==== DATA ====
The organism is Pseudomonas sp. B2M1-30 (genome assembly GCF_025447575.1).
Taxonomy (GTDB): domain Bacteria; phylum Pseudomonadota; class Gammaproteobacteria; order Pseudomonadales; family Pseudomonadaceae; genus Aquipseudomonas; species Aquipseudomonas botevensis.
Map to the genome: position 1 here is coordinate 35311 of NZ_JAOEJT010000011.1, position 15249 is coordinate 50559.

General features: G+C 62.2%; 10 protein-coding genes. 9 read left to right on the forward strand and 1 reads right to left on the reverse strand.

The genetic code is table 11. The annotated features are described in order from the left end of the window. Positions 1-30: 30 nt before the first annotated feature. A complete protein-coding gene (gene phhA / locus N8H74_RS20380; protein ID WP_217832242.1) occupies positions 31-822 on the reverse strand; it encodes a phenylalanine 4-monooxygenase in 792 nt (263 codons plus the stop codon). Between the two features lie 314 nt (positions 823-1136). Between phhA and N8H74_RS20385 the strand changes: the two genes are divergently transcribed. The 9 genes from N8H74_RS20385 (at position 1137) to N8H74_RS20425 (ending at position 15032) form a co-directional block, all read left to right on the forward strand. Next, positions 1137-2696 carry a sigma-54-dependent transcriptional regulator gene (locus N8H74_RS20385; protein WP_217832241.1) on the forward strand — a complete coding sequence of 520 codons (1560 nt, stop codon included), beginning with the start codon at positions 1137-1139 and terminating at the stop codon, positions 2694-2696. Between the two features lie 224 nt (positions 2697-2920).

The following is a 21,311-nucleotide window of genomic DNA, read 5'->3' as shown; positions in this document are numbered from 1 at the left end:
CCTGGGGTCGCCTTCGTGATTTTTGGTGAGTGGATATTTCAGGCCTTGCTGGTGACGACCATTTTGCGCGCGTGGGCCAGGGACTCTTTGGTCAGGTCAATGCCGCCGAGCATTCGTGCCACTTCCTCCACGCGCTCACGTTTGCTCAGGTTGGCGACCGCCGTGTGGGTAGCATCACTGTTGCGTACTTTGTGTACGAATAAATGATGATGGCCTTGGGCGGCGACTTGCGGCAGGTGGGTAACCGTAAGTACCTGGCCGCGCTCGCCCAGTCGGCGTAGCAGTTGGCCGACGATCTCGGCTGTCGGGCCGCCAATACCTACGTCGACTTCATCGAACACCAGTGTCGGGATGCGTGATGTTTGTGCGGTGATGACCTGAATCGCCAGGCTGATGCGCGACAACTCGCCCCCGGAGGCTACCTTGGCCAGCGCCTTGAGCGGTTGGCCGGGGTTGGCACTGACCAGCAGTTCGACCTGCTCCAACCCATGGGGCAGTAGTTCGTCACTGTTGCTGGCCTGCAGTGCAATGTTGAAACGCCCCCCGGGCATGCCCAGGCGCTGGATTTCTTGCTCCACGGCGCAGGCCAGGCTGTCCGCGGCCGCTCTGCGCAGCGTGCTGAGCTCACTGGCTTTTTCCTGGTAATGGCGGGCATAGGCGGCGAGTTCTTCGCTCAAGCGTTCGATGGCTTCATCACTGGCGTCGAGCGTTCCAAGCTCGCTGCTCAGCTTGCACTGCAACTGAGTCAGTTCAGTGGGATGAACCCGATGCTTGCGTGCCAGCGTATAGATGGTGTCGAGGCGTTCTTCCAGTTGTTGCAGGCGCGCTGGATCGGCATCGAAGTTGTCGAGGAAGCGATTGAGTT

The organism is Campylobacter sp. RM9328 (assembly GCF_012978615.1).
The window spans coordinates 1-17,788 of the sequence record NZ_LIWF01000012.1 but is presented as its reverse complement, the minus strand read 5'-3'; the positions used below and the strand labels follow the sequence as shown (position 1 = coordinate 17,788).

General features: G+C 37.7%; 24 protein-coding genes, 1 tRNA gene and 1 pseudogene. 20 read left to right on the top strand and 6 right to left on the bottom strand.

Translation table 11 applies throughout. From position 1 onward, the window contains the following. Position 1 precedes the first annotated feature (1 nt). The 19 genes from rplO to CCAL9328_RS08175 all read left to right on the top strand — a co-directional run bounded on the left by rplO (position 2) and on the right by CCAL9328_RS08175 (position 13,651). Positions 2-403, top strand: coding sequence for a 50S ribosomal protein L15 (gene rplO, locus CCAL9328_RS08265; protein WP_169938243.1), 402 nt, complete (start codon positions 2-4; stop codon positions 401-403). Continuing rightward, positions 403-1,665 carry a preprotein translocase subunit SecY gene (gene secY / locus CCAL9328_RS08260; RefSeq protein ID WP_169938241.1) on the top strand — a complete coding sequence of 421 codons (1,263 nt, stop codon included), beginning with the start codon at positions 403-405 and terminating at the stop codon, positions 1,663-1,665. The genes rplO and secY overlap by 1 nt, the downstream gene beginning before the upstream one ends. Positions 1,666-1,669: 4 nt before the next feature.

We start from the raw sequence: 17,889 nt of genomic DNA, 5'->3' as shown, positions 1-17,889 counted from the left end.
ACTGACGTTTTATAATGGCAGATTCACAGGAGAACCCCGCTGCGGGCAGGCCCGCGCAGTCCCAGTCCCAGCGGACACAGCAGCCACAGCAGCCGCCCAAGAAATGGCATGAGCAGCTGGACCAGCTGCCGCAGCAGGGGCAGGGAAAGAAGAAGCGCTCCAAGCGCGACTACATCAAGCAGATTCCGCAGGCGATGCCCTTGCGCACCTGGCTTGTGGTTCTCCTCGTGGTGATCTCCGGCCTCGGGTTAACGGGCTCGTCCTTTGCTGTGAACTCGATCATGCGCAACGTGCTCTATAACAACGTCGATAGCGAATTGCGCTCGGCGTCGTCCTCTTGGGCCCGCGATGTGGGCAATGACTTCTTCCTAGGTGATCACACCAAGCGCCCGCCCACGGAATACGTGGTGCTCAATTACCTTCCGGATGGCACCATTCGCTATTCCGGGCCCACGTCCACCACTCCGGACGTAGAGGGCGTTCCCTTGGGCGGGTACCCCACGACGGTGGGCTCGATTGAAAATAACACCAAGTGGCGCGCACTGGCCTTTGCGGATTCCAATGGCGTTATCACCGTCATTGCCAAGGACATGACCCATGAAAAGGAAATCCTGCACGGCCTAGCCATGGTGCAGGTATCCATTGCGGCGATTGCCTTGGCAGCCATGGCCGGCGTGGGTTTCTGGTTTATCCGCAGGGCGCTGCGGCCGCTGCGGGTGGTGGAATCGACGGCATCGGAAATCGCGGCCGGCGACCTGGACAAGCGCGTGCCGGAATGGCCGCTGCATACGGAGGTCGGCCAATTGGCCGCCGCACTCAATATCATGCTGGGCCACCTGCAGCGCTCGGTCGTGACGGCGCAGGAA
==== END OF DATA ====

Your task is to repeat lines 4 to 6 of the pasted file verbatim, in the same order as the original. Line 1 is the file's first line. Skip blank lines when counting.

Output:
General features: G+C 62.2%; 10 protein-coding genes. 9 read left to right on the forward strand and 1 reads right to left on the reverse strand.

The genetic code is table 11. The annotated features are described in order from the left end of the window. Positions 1-30: 30 nt before the first annotated feature. A complete protein-coding gene (gene phhA / locus N8H74_RS20380; protein ID WP_217832242.1) occupies positions 31-822 on the reverse strand; it encodes a phenylalanine 4-monooxygenase in 792 nt (263 codons plus the stop codon). Between the two features lie 314 nt (positions 823-1136). Between phhA and N8H74_RS20385 the strand changes: the two genes are divergently transcribed. The 9 genes from N8H74_RS20385 (at position 1137) to N8H74_RS20425 (ending at position 15032) form a co-directional block, all read left to right on the forward strand. Next, positions 1137-2696 carry a sigma-54-dependent transcriptional regulator gene (locus N8H74_RS20385; protein WP_217832241.1) on the forward strand — a complete coding sequence of 520 codons (1560 nt, stop codon included), beginning with the start codon at positions 1137-1139 and terminating at the stop codon, positions 2694-2696. Between the two features lie 224 nt (positions 2697-2920).

The following is a 21,311-nucleotide window of genomic DNA, read 5'->3' as shown; positions in this document are numbered from 1 at the left end: